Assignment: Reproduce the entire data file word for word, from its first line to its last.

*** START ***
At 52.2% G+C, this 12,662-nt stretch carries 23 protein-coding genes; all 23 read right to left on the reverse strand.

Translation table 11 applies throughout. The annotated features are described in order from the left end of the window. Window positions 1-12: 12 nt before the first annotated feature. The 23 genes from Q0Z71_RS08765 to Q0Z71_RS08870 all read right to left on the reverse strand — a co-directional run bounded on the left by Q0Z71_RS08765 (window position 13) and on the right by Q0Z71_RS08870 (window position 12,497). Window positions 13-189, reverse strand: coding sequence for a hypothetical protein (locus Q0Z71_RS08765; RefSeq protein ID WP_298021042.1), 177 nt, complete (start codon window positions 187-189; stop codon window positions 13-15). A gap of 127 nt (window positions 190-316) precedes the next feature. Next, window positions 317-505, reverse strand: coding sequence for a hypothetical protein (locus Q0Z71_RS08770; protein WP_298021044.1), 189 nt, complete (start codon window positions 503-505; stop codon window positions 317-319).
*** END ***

At 52.2% G+C, this 12,662-nt stretch carries 23 protein-coding genes; all 23 read right to left on the reverse strand.

Translation table 11 applies throughout. The annotated features are described in order from the left end of the window. Window positions 1-12: 12 nt before the first annotated feature. The 23 genes from Q0Z71_RS08765 to Q0Z71_RS08870 all read right to left on the reverse strand — a co-directional run bounded on the left by Q0Z71_RS08765 (window position 13) and on the right by Q0Z71_RS08870 (window position 12,497). Window positions 13-189, reverse strand: coding sequence for a hypothetical protein (locus Q0Z71_RS08765; RefSeq protein ID WP_298021042.1), 177 nt, complete (start codon window positions 187-189; stop codon window positions 13-15). A gap of 127 nt (window positions 190-316) precedes the next feature. Next, window positions 317-505, reverse strand: coding sequence for a hypothetical protein (locus Q0Z71_RS08770; protein WP_298021044.1), 189 nt, complete (start codon window positions 503-505; stop codon window positions 317-319).